Airbnb faces allegations of compromising user safety

The issue of user safety is crucial for Airbnb, a platform facilitating millions of global interactions.


Airbnb has been accused of compromising user safety by scaling back efforts to remove extremists from its platform, according to a whistle-blower complaint by Jess Hernandez, a former contractor. Hernandez, who worked as an investigations analyst for Airbnb from May 2022 to November 2023, claims she was fired after the company directed her team to reinstate users involved in the 6 January 2021 Capitol attack. Whistle-blower Aid, representing Hernandez, stated that Airbnb’s changes undermined its public safety commitment.

Hernandez filed her complaint with the US Securities and Exchange Commission and Federal Trade Commission in May. Airbnb denied the allegations, asserting that it continues to enforce policies against dangerous individuals and has even expanded its team to enhance safety measures.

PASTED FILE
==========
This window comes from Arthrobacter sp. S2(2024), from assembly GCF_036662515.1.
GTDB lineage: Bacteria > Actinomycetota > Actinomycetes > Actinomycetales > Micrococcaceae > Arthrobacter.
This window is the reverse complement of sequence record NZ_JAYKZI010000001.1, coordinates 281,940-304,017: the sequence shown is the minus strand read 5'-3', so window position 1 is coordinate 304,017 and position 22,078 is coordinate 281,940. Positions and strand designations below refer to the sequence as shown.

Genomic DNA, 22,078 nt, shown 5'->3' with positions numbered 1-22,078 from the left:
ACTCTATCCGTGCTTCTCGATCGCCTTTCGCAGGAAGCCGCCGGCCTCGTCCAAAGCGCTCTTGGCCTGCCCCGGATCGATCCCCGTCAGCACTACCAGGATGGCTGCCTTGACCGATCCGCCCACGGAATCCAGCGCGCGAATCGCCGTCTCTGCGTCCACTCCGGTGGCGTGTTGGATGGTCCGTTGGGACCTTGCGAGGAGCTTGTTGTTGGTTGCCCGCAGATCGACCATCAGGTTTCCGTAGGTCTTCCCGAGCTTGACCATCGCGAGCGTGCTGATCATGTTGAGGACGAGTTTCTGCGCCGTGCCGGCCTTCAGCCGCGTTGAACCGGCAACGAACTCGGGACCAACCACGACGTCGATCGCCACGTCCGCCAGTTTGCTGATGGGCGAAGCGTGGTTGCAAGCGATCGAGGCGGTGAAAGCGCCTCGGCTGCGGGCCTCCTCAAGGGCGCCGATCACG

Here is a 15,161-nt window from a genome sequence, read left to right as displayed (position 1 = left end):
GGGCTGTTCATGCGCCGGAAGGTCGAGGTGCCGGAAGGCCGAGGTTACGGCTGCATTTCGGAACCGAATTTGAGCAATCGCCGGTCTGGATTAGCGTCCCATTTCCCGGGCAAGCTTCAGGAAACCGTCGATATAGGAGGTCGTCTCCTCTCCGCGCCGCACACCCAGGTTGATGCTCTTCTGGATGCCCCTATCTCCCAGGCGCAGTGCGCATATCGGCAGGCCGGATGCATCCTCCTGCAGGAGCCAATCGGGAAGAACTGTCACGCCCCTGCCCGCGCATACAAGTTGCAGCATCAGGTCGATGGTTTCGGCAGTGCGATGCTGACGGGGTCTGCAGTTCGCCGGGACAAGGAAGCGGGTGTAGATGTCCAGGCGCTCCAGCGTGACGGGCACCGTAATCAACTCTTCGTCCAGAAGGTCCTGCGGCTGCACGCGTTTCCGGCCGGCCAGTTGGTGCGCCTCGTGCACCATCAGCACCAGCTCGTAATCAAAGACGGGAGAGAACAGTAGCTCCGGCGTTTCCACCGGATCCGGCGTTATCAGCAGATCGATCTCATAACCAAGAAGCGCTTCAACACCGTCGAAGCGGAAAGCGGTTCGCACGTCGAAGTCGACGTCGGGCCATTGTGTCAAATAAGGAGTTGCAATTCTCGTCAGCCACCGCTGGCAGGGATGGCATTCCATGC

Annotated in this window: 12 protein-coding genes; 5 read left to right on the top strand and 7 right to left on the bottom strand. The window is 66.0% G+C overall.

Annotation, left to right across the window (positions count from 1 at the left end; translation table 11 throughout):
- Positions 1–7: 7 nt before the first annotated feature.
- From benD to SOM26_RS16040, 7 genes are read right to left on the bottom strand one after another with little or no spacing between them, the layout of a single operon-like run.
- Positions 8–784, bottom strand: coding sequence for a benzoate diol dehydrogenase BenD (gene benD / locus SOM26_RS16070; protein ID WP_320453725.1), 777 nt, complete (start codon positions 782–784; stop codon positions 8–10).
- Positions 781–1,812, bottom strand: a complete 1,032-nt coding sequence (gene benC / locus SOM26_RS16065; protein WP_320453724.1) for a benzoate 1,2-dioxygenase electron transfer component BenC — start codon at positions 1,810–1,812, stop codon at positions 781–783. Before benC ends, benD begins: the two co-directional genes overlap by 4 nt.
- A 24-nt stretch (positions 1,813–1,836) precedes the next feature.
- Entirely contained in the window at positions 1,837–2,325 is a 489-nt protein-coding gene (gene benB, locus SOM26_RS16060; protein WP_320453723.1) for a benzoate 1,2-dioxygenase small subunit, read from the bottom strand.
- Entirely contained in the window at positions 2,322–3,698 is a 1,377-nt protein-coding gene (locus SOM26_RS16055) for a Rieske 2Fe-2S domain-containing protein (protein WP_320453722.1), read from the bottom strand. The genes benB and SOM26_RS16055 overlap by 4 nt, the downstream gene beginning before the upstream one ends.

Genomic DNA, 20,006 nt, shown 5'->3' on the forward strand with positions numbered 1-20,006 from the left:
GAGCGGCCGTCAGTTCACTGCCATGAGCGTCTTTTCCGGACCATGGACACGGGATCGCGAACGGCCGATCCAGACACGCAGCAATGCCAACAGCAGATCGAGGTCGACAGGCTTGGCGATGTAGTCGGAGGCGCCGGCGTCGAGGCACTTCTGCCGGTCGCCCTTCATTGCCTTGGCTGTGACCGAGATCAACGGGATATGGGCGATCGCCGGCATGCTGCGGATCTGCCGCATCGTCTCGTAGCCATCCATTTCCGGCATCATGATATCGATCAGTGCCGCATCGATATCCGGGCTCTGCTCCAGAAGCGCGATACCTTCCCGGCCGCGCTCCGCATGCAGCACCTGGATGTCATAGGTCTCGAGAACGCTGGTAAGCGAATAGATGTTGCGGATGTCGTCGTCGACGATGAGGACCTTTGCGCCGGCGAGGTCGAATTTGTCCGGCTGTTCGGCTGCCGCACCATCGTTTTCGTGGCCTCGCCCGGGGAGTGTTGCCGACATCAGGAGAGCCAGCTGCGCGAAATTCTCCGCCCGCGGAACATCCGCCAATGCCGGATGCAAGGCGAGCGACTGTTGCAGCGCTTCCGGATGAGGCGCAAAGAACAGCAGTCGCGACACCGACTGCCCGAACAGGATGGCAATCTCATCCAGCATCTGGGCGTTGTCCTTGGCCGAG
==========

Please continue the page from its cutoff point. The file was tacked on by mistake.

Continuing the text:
Despite these measures, Hernandez alleges that in 2023, the teams faced increased bureaucratic hurdles, slowing down their ability to remove dangerous users. The claim is supported by a 161-page complaint obtained by NBC from an anonymous source. Before her time at Airbnb, Hernandez worked with the Terrorism Research and Analysis Consortium.

Why does it matter?

The complaint adds to ongoing safety concerns within Airbnb, a platform facilitating millions of global interactions. CEO Brian Chesky has previously implemented measures like party crackdowns and bans on indoor security cameras to address these issues. Airbnb’s history of removing users associated with extremist activities dates back to 2016, including actions following the Unite the Right rally in 2017 and the Capitol attack in 2021.